Flyweight – Design Patterns in Swift

Introduction

Flyweight is a structural design pattern that allows programs to support vast quantities of objects by keeping their memory consumption low. A Flyweight object can store an intrinsic state that is invariant, context-independent, and shareable (for example, the code of character ‘A’ in a given character set). Moreover, it also provides an interface for passing in an extrinsic state that is variant, context-dependent, and can’t be shared (for example, the position of character ‘A’ in a text document).

Flyweight Pattern – UML

Use Flyweight Pattern in Swift

The Flyweight stores a common portion of the state (also called intrinsic state) that belongs to multiple real business entities. It also accepts the rest of the state (extrinsic state, unique for each entity) via its method parameters.

import XCTest

class Flyweight {

    private let sharedState: [String]

    init(sharedState: [String]) {
        self.sharedState = sharedState
    }

    func operation(uniqueState: [String]) {
        print("Flyweight: Displaying shared (\(sharedState)) and unique (\(uniqueState) state.\n")
    }
}

In addition, a dedicated Factory creates and manages the Flyweight objects. It ensures that flyweights are shared correctly. When the client requests an instance, the factory either returns an existing instance or creates a new one, if it doesn’t exist yet.

class FlyweightFactory {

    private var flyweights: [String: Flyweight]

    init(states: [[String]]) {

        var flyweights = [String: Flyweight]()

        for state in states {
            flyweights[state.key] = Flyweight(sharedState: state)
        }

        self.flyweights = flyweights
    }

    /// Returns an existing Flyweight with a given state or creates a new one.
    func flyweight(for state: [String]) -> Flyweight {

        let key = state.key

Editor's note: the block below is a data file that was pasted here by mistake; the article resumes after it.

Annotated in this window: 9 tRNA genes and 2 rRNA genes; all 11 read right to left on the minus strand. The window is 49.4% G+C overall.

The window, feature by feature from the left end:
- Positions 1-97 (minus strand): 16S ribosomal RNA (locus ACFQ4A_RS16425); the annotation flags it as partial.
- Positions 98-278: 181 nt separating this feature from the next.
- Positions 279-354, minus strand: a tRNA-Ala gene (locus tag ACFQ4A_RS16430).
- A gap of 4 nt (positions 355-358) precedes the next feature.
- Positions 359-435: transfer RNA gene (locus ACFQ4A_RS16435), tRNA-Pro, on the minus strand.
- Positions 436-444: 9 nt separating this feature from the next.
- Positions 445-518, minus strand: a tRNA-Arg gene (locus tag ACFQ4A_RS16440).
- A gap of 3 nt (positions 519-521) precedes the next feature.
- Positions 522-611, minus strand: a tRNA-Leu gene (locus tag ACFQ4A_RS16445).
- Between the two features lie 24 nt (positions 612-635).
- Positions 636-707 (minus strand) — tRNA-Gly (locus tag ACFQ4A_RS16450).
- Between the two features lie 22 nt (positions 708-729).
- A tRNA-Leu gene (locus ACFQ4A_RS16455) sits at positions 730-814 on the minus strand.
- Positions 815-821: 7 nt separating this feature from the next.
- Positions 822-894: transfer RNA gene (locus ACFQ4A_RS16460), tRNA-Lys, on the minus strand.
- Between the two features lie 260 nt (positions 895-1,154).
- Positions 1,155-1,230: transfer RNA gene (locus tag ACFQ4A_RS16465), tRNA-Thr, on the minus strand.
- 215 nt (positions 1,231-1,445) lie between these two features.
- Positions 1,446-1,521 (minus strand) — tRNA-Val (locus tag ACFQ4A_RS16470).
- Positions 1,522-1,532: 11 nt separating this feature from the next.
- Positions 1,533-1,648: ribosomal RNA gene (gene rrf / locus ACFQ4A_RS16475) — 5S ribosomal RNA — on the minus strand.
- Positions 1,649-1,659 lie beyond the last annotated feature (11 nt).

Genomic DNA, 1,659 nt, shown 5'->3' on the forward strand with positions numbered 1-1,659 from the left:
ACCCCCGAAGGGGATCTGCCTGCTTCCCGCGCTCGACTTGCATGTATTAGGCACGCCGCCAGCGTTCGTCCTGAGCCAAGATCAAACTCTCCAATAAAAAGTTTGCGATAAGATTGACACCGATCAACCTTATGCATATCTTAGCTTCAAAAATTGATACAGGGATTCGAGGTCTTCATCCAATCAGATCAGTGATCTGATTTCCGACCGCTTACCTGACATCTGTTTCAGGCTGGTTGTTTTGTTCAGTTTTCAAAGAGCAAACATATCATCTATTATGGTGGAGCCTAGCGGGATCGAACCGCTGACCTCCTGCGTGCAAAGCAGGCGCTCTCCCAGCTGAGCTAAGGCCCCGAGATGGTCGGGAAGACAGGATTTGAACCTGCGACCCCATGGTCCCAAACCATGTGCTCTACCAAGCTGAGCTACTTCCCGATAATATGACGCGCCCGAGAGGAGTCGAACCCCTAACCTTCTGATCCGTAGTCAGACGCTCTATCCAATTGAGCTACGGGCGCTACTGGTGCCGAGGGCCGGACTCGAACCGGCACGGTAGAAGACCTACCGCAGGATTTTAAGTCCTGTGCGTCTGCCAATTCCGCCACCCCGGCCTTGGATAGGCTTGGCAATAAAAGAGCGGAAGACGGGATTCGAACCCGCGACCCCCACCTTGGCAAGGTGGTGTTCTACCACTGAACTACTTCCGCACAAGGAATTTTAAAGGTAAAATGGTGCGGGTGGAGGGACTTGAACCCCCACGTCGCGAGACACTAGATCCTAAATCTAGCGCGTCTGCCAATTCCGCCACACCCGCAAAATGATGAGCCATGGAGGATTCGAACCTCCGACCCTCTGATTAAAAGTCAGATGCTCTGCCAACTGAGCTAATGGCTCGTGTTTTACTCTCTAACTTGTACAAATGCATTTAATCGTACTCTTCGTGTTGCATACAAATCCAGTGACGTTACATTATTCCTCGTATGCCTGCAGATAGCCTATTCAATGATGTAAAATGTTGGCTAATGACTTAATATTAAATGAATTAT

guard let foundFlyweight = flyweights[key] else {

            print("FlyweightFactory: Can't find a flyweight, creating new one.\n")
            let flyweight = Flyweight(sharedState: state)
            flyweights.updateValue(flyweight, forKey: key)
            return flyweight
        }
        print("FlyweightFactory: Reusing existing flyweight.\n")
        return foundFlyweight
    }

    func printFlyweights() {
        print("FlyweightFactory: I have \(flyweights.count) flyweights:\n")
        for item in flyweights {
            print(item.key)
        }
    }
}

extension Array where Element == String {

    /// Returns a Flyweight's string hash for a given state.
    var key: String {
        return self.joined()
    }
}

The client code usually creates a bunch of pre-populated flyweights in the initialization stage of the application.

class FlyweightConceptual: XCTestCase {

    func testFlyweight() {

        let factory = FlyweightFactory(states:
        [
            ["Chevrolet", "Camaro2018", "pink"],
            ["Mercedes Benz", "C300", "black"],
            ["Mercedes Benz", "C500", "red"],
            ["BMW", "M5", "red"],
            ["BMW", "X6", "white"]
        ])

        factory.printFlyweights()

        addCarToPoliceDatabase(factory,
                "CL234IR",
                "James Doe",
                "BMW",
                "M5",
                "red")

        addCarToPoliceDatabase(factory,
                "CL234IR",
                "James Doe",
                "BMW",
                "X1",
                "red")

        factory.printFlyweights()
    }

    func addCarToPoliceDatabase(
            _ factory: FlyweightFactory,
            _ plates: String,
            _ owner: String,
            _ brand: String,
            _ model: String,
            _ color: String) {

        print("Client: Adding a car to database.\n")

        let flyweight = factory.flyweight(for: [brand, model, color])

        flyweight.operation(uniqueState: [plates, owner])
    }
}

The client code either stores or calculates extrinsic state and passes it to the flyweight’s methods.

Conclusion

In summary, Flyweight can be recognized by a creation method that returns cached objects instead of creating new ones. This pattern has a single purpose: minimizing memory intake. If your program doesn’t struggle with a shortage of RAM, then you might just ignore this pattern for a while.

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